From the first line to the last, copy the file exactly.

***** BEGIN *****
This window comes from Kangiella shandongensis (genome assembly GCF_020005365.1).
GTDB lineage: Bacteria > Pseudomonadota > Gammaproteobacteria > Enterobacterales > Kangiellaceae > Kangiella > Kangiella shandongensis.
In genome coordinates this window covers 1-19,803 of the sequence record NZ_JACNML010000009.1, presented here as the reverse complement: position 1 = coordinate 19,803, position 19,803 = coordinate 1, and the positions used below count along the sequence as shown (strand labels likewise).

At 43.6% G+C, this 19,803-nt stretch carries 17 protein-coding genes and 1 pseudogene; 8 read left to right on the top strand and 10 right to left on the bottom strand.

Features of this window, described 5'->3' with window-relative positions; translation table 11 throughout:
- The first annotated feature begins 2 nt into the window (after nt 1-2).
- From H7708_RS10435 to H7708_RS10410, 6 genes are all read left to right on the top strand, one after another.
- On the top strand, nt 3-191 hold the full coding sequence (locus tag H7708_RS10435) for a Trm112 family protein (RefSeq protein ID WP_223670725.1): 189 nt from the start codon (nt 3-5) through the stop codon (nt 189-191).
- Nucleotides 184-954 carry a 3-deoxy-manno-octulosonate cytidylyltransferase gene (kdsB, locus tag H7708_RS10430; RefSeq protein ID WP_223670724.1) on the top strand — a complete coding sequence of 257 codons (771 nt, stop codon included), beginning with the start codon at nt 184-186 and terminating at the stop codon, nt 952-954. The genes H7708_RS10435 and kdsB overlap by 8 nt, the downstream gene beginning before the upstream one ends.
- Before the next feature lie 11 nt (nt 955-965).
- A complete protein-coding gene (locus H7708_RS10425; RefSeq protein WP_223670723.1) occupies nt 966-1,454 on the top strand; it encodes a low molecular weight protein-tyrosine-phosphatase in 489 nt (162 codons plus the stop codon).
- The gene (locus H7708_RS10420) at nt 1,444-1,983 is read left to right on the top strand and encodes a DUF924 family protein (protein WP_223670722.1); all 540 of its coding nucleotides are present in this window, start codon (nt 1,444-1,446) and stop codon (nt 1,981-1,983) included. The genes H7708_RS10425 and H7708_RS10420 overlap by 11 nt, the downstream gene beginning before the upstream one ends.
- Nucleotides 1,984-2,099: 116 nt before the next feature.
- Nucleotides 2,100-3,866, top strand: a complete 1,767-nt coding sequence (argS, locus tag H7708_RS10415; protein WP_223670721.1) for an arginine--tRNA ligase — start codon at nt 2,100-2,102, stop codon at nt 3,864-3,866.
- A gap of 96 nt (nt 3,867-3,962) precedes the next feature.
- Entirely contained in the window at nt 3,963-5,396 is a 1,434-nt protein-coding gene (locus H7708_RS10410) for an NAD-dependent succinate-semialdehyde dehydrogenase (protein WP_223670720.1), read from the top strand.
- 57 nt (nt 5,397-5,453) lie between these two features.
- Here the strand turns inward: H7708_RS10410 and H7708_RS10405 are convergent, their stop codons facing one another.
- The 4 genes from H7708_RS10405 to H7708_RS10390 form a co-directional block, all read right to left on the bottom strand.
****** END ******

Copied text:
This window comes from Kangiella shandongensis (genome assembly GCF_020005365.1).
GTDB lineage: Bacteria > Pseudomonadota > Gammaproteobacteria > Enterobacterales > Kangiellaceae > Kangiella > Kangiella shandongensis.
In genome coordinates this window covers 1-19,803 of the sequence record NZ_JACNML010000009.1, presented here as the reverse complement: position 1 = coordinate 19,803, position 19,803 = coordinate 1, and the positions used below count along the sequence as shown (strand labels likewise).

At 43.6% G+C, this 19,803-nt stretch carries 17 protein-coding genes and 1 pseudogene; 8 read left to right on the top strand and 10 right to left on the bottom strand.

Features of this window, described 5'->3' with window-relative positions; translation table 11 throughout:
- The first annotated feature begins 2 nt into the window (after nt 1-2).
- From H7708_RS10435 to H7708_RS10410, 6 genes are all read left to right on the top strand, one after another.
- On the top strand, nt 3-191 hold the full coding sequence (locus tag H7708_RS10435) for a Trm112 family protein (RefSeq protein ID WP_223670725.1): 189 nt from the start codon (nt 3-5) through the stop codon (nt 189-191).
- Nucleotides 184-954 carry a 3-deoxy-manno-octulosonate cytidylyltransferase gene (kdsB, locus tag H7708_RS10430; RefSeq protein ID WP_223670724.1) on the top strand — a complete coding sequence of 257 codons (771 nt, stop codon included), beginning with the start codon at nt 184-186 and terminating at the stop codon, nt 952-954. The genes H7708_RS10435 and kdsB overlap by 8 nt, the downstream gene beginning before the upstream one ends.
- Before the next feature lie 11 nt (nt 955-965).
- A complete protein-coding gene (locus H7708_RS10425; RefSeq protein WP_223670723.1) occupies nt 966-1,454 on the top strand; it encodes a low molecular weight protein-tyrosine-phosphatase in 489 nt (162 codons plus the stop codon).
- The gene (locus H7708_RS10420) at nt 1,444-1,983 is read left to right on the top strand and encodes a DUF924 family protein (protein WP_223670722.1); all 540 of its coding nucleotides are present in this window, start codon (nt 1,444-1,446) and stop codon (nt 1,981-1,983) included. The genes H7708_RS10425 and H7708_RS10420 overlap by 11 nt, the downstream gene beginning before the upstream one ends.
- Nucleotides 1,984-2,099: 116 nt before the next feature.
- Nucleotides 2,100-3,866, top strand: a complete 1,767-nt coding sequence (argS, locus tag H7708_RS10415; protein WP_223670721.1) for an arginine--tRNA ligase — start codon at nt 2,100-2,102, stop codon at nt 3,864-3,866.
- A gap of 96 nt (nt 3,867-3,962) precedes the next feature.
- Entirely contained in the window at nt 3,963-5,396 is a 1,434-nt protein-coding gene (locus H7708_RS10410) for an NAD-dependent succinate-semialdehyde dehydrogenase (protein WP_223670720.1), read from the top strand.
- 57 nt (nt 5,397-5,453) lie between these two features.
- Here the strand turns inward: H7708_RS10410 and H7708_RS10405 are convergent, their stop codons facing one another.
- The 4 genes from H7708_RS10405 to H7708_RS10390 form a co-directional block, all read right to left on the bottom strand.